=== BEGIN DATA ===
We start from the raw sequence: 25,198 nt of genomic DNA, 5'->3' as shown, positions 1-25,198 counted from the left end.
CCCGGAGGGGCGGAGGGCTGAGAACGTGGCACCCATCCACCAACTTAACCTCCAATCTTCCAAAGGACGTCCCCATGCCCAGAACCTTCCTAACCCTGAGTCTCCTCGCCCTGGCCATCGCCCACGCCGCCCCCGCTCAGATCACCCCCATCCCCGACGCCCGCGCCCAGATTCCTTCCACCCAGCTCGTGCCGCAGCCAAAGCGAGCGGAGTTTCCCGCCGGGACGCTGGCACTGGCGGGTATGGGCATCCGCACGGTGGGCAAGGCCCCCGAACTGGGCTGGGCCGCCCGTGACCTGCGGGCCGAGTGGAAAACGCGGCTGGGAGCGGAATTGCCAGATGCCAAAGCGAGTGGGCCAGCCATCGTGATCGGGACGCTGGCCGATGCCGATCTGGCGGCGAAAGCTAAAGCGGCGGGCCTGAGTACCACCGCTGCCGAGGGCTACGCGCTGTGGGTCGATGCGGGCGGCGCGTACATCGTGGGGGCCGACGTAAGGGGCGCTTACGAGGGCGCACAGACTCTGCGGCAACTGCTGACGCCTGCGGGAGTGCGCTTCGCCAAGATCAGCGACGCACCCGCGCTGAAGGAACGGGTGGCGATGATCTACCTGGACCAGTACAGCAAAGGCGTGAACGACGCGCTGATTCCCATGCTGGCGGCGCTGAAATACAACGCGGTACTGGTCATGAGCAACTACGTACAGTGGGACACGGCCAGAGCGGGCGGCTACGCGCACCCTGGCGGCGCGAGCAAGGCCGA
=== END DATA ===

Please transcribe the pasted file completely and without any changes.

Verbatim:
We start from the raw sequence: 25,198 nt of genomic DNA, 5'->3' as shown, positions 1-25,198 counted from the left end.
CCCGGAGGGGCGGAGGGCTGAGAACGTGGCACCCATCCACCAACTTAACCTCCAATCTTCCAAAGGACGTCCCCATGCCCAGAACCTTCCTAACCCTGAGTCTCCTCGCCCTGGCCATCGCCCACGCCGCCCCCGCTCAGATCACCCCCATCCCCGACGCCCGCGCCCAGATTCCTTCCACCCAGCTCGTGCCGCAGCCAAAGCGAGCGGAGTTTCCCGCCGGGACGCTGGCACTGGCGGGTATGGGCATCCGCACGGTGGGCAAGGCCCCCGAACTGGGCTGGGCCGCCCGTGACCTGCGGGCCGAGTGGAAAACGCGGCTGGGAGCGGAATTGCCAGATGCCAAAGCGAGTGGGCCAGCCATCGTGATCGGGACGCTGGCCGATGCCGATCTGGCGGCGAAAGCTAAAGCGGCGGGCCTGAGTACCACCGCTGCCGAGGGCTACGCGCTGTGGGTCGATGCGGGCGGCGCGTACATCGTGGGGGCCGACGTAAGGGGCGCTTACGAGGGCGCACAGACTCTGCGGCAACTGCTGACGCCTGCGGGAGTGCGCTTCGCCAAGATCAGCGACGCACCCGCGCTGAAGGAACGGGTGGCGATGATCTACCTGGACCAGTACAGCAAAGGCGTGAACGACGCGCTGATTCCCATGCTGGCGGCGCTGAAATACAACGCGGTACTGGTCATGAGCAACTACGTACAGTGGGACACGGCCAGAGCGGGCGGCTACGCGCACCCTGGCGGCGCGAGCAAGGCCGA